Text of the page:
Family Life in Arequipa
Trip Start Sep 02, 2010
77Trip End Jun 13, 2011
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It's been great to be in a relatively normal situation again: in a house. With a family. Still, "normal" is obviously a relative term. On our first night with the host family, the power went out. On the second night, the water went out. The city turned off the water...for a full 24 hours. Maybe this is normal for Arequipa? I guess it actually started to feel normal for me, too. After all, I'd just had such an experience while in Puno! This was, once again, a good opportunity to practice patience.
But let me back up a step
As we got to know them that week, they kindly offered to take us on little treks around town, and we accepted enthusiastically. One of the coolest things we did was walk around the oldest (and least touristy) part of town that is undergoing a renovation/gentrification project. Howard works for this project, so he gave us the insider's play-by-play. He showed us damage from a 1958 earthquake, the oldest "surviving" balcony in Arequipa, and an alpaca goods factory. And he helped us imagine how this area would soon come to life with restaurants, gas lamps, and hotels. For the most part, I was able to follow his Spanish, which was an experience in itself.
Another experience that was both familial/comforting AND culturally bewildering was our family trip to Howard's gym
As we wandered around the campus, we had fun watching a bowling competition and a rigorous dance practice. (See the attached clip of the impressive young 'uns practicing the national Peruvian dance.) But the highlight was watching the bocce match (in, of course, a whole gymnasium built JUST for bocce, with 4-5 courts). These guys were amazing. As the other spectators smoked their cigarettes, gossiped, and patted each other on the back, we soaked up the scene. Apparently, these guys play every night until 1:30-2:00 in the morning before heading back to work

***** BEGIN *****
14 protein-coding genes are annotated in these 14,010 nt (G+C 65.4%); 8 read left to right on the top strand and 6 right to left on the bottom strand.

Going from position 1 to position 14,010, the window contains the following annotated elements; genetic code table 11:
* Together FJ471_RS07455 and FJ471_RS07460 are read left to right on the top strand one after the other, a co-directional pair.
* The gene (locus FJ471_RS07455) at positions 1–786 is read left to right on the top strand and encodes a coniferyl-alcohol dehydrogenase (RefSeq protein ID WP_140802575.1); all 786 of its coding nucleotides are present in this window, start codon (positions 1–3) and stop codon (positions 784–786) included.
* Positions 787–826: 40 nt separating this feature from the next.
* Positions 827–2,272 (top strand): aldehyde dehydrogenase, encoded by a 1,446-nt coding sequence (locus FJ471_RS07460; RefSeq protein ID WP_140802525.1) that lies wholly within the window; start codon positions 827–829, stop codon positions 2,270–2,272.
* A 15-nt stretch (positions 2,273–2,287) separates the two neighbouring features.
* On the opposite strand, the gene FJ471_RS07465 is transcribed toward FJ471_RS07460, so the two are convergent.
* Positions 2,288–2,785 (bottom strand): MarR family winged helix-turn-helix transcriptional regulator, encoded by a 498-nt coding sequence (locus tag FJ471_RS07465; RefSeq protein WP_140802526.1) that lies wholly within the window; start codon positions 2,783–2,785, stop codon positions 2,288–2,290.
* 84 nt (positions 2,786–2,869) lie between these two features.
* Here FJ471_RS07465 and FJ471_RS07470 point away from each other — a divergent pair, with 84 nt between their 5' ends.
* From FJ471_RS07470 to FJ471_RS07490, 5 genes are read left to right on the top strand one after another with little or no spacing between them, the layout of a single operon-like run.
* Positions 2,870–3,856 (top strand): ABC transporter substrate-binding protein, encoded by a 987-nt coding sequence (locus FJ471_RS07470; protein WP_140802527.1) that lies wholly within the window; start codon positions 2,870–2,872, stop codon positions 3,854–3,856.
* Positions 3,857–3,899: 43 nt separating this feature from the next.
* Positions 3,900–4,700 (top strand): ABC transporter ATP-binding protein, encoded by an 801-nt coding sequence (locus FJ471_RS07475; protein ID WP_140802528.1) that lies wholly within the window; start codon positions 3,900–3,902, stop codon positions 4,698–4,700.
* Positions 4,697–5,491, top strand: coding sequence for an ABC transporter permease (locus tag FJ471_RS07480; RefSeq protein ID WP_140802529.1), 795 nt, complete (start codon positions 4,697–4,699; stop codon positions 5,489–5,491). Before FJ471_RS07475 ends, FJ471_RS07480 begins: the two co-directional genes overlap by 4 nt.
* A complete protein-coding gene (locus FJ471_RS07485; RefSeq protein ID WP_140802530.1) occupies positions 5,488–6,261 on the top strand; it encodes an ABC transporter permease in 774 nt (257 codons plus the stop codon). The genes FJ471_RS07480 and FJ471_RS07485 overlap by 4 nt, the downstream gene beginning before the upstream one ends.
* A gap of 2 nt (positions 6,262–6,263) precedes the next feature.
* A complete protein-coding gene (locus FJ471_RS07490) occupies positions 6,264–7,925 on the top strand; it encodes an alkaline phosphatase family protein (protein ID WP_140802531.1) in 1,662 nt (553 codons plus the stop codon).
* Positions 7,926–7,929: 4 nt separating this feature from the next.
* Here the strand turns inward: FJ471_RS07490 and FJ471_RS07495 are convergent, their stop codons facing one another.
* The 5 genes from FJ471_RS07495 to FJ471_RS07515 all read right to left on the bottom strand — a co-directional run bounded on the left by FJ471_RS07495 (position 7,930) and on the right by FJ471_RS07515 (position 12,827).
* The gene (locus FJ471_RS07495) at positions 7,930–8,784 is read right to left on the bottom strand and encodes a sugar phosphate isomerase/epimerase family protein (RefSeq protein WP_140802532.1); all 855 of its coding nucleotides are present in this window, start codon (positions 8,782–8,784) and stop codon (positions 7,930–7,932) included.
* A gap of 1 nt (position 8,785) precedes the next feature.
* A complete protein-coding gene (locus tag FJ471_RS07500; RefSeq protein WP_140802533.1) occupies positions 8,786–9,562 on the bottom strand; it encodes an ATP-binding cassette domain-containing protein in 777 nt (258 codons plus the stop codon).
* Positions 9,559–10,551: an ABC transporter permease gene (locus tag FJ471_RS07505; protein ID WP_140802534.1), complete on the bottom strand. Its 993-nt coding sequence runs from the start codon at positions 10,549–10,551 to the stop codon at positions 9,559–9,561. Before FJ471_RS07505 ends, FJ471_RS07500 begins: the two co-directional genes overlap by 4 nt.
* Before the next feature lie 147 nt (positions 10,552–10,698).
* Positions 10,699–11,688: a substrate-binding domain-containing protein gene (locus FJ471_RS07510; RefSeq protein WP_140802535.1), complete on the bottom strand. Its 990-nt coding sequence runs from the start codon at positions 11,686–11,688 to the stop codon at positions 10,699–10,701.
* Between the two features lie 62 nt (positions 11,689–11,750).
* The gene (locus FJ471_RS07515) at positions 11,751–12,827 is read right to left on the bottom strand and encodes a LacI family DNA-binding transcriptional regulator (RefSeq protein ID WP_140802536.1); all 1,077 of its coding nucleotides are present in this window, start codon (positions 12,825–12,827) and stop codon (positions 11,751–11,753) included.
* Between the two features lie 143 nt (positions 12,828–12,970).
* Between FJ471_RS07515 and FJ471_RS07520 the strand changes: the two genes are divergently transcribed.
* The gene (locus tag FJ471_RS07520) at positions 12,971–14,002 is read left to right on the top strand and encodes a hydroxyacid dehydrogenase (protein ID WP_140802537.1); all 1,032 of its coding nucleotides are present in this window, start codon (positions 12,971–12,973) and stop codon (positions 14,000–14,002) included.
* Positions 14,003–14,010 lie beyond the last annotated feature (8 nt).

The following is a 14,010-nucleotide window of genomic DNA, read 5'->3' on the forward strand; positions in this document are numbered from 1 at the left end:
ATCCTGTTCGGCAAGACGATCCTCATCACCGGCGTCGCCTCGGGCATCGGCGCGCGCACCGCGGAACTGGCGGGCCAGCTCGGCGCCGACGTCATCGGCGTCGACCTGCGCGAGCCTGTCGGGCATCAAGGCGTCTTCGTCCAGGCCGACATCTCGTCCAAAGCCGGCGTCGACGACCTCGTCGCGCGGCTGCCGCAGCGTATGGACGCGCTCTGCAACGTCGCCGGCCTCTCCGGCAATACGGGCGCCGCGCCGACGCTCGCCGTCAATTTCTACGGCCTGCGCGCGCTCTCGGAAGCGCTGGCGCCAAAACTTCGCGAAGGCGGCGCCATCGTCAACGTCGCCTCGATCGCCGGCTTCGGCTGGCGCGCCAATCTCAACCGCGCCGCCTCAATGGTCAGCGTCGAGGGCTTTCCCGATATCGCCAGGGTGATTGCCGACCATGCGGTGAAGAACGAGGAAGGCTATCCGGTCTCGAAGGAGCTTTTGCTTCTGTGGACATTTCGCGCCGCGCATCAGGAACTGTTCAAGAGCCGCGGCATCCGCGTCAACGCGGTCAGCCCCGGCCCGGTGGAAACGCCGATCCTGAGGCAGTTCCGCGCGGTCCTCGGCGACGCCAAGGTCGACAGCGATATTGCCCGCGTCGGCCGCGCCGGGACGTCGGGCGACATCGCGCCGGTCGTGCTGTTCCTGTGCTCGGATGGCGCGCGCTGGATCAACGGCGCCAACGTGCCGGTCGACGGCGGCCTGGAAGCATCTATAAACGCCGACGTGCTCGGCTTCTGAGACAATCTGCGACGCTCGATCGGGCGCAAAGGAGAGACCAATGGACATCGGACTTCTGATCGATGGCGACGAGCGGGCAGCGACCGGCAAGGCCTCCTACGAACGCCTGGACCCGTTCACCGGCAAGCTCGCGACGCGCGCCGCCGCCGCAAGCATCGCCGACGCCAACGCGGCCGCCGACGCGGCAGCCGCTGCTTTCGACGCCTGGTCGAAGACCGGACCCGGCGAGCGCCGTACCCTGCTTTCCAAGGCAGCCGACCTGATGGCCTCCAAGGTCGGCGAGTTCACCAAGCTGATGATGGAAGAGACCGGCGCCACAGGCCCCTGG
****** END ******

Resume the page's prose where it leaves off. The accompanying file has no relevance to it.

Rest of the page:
As for our own workouts, Dan and I have had fun heading out the door for 6 am runs with our oldest host brother, Enrique. He apparently used to play pro football for Arequipa's team, but he now has bad knees (ahh, meniscus damage!). In the early morning, it's relatively easy to wind our way through various Arequipa neighborhoods with our running shoes on. A perfect way to explore the city and practice our Spanish.
It's been so nice to feel something that I hope to experience frequently while on our trip: the paradox of being both part of something familiar, comfortable... and yet distanced enough to analyze it as a totally new and different cultural encounter.
(See below for more photos of Arequipa, including the cool video clip of the Peruvian dance.)